Details of Disappearance Brandon was last seen in Indianapolis, Indiana sometime in July or August 1992. In July, his mother, Michelle Engron Jones, traveled to Detroit, Michigan with a friend to attend a theater conference. She told her friend that Brandon was with a babysitter. He has never been seen again.
Jones was only fifteen years old when Brandon was born. Her mother threw her out of the house when she became pregnant, and she spent the next several years in the foster care system. Brandon's paternal grandmother raised him until he was three. After Jones turned eighteen, she began caring for him.
The last time Brandon's grandmother saw him was shortly after his fourth birthday, when she drove by the mosque where Jones worshipped and saw him playing outside. His grandmother and father made efforts to see him between 1991 and 1993, and left messages with Jones about it as often as several times a week. But Jones stopped returning their calls and moved, and when Brandon's father mailed child support checks to Jones, they were returned to him unopened.
In January 1994, Jones checked herself into the Midtown Community Mental Health Center and told counselors there that she had severely beaten Brandon and left him alone in his room for at least a week, with food and water lying out in saucers on the floor. When she finally returned, she found Brandon dead. She said she wrapped his body in a blanket and dumped it, uncovered, along north Interstate 65 in Clinton County, Indiana, near Lafayette.
The mental health workers contacted police. Authorities made repeated attempts to find Brandon's remains, but failed. In September 1995, Jones was charged with two counts of neglect of a dependent. Photos of her are posted with this case summary.
Referring to Brandon's disability, Jones had told his paternal grandmother that she "didn't want to raise a freak." Her apartment manager recalled seeing hundreds of flies swarming in Brandon's bedroom during the summer of 1992. Jones had told the apartment manager that Brandon had wet the bed and the flies were attracted by the smell of urine.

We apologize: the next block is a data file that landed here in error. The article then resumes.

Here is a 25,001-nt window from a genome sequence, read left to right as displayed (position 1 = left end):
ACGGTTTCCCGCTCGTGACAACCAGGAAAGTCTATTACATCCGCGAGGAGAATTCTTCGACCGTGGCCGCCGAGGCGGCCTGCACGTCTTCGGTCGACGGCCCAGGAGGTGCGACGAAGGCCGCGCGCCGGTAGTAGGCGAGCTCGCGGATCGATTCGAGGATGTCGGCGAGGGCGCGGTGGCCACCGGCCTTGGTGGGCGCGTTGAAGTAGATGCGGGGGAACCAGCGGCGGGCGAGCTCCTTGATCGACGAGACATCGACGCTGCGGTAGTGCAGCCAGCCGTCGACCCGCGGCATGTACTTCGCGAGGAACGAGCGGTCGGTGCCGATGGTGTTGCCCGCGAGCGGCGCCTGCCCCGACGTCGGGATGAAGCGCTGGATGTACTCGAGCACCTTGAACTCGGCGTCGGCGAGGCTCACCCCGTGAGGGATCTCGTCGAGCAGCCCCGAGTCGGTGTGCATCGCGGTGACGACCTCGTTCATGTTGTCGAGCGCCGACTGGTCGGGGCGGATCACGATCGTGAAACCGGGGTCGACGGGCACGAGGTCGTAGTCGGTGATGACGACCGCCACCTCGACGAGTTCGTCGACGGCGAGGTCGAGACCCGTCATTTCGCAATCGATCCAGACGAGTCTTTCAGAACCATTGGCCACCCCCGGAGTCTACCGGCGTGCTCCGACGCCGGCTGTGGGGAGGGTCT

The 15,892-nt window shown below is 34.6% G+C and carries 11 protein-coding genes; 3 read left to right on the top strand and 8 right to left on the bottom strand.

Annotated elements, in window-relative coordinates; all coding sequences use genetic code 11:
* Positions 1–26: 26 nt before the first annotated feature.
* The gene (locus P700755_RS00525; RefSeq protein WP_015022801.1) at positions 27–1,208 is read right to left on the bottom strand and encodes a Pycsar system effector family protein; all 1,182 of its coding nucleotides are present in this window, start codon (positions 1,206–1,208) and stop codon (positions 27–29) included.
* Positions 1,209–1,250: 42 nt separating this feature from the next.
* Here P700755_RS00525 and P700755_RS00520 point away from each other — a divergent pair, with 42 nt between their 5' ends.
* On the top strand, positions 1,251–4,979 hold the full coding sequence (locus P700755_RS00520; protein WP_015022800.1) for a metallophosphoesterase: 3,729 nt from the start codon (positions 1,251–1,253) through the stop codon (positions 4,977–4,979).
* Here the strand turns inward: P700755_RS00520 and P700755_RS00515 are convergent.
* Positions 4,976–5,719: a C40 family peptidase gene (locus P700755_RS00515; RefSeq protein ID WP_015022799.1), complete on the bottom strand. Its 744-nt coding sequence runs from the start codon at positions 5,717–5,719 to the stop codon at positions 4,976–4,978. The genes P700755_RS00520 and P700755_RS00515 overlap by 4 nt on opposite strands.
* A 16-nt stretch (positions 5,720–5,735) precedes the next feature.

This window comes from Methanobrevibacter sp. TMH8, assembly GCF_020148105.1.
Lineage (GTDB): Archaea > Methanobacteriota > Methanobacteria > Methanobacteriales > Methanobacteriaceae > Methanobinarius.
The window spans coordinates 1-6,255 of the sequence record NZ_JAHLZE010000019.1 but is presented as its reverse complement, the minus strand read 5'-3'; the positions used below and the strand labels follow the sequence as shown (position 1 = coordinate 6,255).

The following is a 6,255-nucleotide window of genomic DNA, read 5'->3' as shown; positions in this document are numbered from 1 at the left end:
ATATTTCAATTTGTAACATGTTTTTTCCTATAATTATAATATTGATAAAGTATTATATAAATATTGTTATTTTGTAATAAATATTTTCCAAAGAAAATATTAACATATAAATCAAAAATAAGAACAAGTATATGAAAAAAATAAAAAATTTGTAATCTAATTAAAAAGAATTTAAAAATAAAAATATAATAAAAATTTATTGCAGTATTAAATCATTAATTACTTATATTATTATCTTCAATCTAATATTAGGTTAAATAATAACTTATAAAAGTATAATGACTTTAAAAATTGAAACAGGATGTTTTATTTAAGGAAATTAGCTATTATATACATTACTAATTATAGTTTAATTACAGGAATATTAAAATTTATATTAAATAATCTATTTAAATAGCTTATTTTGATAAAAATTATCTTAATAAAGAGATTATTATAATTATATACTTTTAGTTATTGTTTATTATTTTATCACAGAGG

Police searched through the records for any evidence of Brandon's existence after mid-1992, and could find nothing. There was never any evidence that he received treatment for his disability. He was never enrolled in school. Jones had him listed as a dependent on her taxes and with her health insurance, but later had his name removed from both. She had him listed as a beneficiary on her life insurance, but then removed him and had a friend listed instead.
Authorities found bloodstains in the carpeting throughout the apartment where Jones and Brandon had lived, in the 3600 block of Alexandria Court. Witnesses also testified that Brandon had been repeatedly abused in the months leading up to his disappearance, and often had bruises. One witness said Jones repeatedly hit Brandon with a shoe, and that Jones would leave her son with friends for days at a time.
Jones was charged with Brandon's murder in October 1996. At her trial, a forensic expert testified that a decaying body would attract flies to the extent described by the apartment manager, but that urine would not.
A neighbor testified to seeing Jones repeatedly washing out the inside of her car during the summer Brandon disappeared. Some of Jones's friends and acquaintances testified about her abuse of Brandon, and one witness testified that when she asked Jones if she had beaten Brandon to death, Jones replied, "I guess so."
Jones's defense tried to mitigate her crime by arguing that she had been abused as a child and was not prepared for motherhood, but she was convicted of murder and neglect of a dependent and sentenced to 50 years in prison.
While in prison, Jones got a degree from Ball State University. In 2017, she was released from prison after serving twenty years of her sentence. By the time of her release, she had been accepted into graduate programs at four universities. She is now working towards a doctorate in American Studies from New York University.
Brandon's body has never been found.
- Indianapolis Police Department
Updated 2 times since October 12, 2004. Last updated April 11, 2019; middle name and date of birth added, distinguishing characteristics and details of disappearance updated.